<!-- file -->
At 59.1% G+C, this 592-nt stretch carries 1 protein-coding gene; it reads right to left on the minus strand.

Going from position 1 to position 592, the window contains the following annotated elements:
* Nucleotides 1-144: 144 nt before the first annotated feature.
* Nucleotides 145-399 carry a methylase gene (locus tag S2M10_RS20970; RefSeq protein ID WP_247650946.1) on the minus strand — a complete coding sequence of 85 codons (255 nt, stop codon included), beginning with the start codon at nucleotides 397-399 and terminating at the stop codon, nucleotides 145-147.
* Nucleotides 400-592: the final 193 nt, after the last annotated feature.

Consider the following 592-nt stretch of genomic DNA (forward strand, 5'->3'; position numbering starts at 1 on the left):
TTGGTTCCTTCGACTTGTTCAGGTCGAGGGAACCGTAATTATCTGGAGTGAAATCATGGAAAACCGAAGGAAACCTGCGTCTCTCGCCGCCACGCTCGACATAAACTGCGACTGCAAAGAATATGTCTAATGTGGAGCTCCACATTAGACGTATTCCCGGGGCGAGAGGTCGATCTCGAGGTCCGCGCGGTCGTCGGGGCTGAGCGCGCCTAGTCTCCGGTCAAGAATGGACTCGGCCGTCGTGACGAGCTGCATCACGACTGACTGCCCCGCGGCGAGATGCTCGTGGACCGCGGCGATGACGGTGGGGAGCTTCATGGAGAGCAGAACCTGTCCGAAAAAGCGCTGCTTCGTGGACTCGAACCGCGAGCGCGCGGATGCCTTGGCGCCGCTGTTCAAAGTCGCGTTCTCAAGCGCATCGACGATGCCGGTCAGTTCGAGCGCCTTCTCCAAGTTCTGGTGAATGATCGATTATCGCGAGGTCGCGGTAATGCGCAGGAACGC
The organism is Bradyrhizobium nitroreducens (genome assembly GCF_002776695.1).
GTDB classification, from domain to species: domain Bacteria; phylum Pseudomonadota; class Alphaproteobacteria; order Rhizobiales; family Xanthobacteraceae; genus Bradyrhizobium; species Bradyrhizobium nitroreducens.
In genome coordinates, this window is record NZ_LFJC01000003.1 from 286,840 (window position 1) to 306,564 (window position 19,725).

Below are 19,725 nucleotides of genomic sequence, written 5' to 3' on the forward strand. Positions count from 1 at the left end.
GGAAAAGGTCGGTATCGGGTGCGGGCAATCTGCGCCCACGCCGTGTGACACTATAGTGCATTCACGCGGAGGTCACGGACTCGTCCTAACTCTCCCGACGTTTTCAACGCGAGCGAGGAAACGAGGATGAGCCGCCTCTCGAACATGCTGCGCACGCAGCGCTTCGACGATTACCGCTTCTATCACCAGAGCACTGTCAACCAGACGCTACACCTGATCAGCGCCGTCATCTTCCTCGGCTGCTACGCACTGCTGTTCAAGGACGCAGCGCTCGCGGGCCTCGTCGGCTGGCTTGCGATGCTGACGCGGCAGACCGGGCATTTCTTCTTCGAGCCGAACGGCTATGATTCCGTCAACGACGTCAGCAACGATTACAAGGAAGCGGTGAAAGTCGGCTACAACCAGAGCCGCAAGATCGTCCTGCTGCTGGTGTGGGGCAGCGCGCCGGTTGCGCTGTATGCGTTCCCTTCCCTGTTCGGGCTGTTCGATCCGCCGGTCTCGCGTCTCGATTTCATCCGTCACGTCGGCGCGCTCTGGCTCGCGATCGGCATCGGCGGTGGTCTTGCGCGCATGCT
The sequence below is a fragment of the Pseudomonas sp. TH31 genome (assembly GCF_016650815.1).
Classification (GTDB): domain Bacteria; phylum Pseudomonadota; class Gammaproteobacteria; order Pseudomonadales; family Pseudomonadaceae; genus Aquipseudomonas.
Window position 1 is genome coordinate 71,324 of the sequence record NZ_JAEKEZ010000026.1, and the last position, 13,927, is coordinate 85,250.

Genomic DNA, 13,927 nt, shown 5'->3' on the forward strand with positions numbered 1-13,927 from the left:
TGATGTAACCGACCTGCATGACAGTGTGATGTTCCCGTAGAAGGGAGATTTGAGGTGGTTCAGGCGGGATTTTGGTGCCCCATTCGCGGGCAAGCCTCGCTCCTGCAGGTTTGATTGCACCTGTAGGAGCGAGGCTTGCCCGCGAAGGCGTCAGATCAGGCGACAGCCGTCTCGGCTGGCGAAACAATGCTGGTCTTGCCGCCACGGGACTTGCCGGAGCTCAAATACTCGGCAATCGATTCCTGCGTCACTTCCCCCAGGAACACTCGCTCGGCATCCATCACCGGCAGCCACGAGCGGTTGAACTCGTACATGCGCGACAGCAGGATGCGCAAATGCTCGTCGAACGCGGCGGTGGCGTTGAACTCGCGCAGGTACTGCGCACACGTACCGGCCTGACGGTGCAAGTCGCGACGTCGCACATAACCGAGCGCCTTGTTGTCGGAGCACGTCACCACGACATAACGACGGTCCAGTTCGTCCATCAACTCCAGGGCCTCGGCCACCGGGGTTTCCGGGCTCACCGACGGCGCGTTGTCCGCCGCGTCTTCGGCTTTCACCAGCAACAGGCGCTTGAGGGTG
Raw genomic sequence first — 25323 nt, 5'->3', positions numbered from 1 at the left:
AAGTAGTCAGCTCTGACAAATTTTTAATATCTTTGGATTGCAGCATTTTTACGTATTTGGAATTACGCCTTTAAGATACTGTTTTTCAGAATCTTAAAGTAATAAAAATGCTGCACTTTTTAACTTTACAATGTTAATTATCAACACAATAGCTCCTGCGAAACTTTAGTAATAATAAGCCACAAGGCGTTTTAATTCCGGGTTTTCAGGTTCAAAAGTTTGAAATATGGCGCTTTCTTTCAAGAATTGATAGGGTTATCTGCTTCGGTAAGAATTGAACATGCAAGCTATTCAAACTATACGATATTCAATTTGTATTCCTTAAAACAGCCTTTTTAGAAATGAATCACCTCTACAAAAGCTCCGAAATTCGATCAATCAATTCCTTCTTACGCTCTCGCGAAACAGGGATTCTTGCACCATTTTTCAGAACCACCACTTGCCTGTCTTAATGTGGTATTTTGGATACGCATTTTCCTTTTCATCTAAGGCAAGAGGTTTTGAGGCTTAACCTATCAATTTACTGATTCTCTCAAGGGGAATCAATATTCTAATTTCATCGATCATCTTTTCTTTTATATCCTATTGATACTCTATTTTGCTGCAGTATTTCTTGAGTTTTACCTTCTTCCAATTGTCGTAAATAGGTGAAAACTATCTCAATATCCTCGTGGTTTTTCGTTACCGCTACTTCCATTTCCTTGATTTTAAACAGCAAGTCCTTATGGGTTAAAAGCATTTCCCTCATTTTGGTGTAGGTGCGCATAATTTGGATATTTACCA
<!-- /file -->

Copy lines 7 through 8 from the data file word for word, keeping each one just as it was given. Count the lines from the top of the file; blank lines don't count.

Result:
TTGGTTCCTTCGACTTGTTCAGGTCGAGGGAACCGTAATTATCTGGAGTGAAATCATGGAAAACCGAAGGAAACCTGCGTCTCTCGCCGCCACGCTCGACATAAACTGCGACTGCAAAGAATATGTCTAATGTGGAGCTCCACATTAGACGTATTCCCGGGGCGAGAGGTCGATCTCGAGGTCCGCGCGGTCGTCGGGGCTGAGCGCGCCTAGTCTCCGGTCAAGAATGGACTCGGCCGTCGTGACGAGCTGCATCACGACTGACTGCCCCGCGGCGAGATGCTCGTGGACCGCGGCGATGACGGTGGGGAGCTTCATGGAGAGCAGAACCTGTCCGAAAAAGCGCTGCTTCGTGGACTCGAACCGCGAGCGCGCGGATGCCTTGGCGCCGCTGTTCAAAGTCGCGTTCTCAAGCGCATCGACGATGCCGGTCAGTTCGAGCGCCTTCTCCAAGTTCTGGTGAATGATCGATTATCGCGAGGTCGCGGTAATGCGCAGGAACGC
The organism is Bradyrhizobium nitroreducens (genome assembly GCF_002776695.1).